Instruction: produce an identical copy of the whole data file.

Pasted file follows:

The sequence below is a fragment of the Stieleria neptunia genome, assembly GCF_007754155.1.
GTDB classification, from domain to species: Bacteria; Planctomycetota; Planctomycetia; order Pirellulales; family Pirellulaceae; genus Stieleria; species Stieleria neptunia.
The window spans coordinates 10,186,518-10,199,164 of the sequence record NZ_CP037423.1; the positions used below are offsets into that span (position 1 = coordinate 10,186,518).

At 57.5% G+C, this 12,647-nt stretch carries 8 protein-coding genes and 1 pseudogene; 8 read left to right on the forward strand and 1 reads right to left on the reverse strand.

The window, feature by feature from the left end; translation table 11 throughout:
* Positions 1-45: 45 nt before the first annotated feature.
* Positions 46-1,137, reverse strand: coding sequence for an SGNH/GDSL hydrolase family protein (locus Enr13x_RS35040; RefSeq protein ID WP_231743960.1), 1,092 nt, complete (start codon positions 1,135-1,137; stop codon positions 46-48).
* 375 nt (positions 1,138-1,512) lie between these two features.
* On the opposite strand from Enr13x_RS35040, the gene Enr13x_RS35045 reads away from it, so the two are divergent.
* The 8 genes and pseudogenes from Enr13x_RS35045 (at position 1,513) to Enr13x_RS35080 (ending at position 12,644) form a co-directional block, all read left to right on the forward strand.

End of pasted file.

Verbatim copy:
The sequence below is a fragment of the Stieleria neptunia genome, assembly GCF_007754155.1.
GTDB classification, from domain to species: Bacteria; Planctomycetota; Planctomycetia; order Pirellulales; family Pirellulaceae; genus Stieleria; species Stieleria neptunia.
The window spans coordinates 10,186,518-10,199,164 of the sequence record NZ_CP037423.1; the positions used below are offsets into that span (position 1 = coordinate 10,186,518).

At 57.5% G+C, this 12,647-nt stretch carries 8 protein-coding genes and 1 pseudogene; 8 read left to right on the forward strand and 1 reads right to left on the reverse strand.

The window, feature by feature from the left end; translation table 11 throughout:
* Positions 1-45: 45 nt before the first annotated feature.
* Positions 46-1,137, reverse strand: coding sequence for an SGNH/GDSL hydrolase family protein (locus Enr13x_RS35040; RefSeq protein ID WP_231743960.1), 1,092 nt, complete (start codon positions 1,135-1,137; stop codon positions 46-48).
* 375 nt (positions 1,138-1,512) lie between these two features.
* On the opposite strand from Enr13x_RS35040, the gene Enr13x_RS35045 reads away from it, so the two are divergent.
* The 8 genes and pseudogenes from Enr13x_RS35045 (at position 1,513) to Enr13x_RS35080 (ending at position 12,644) form a co-directional block, all read left to right on the forward strand.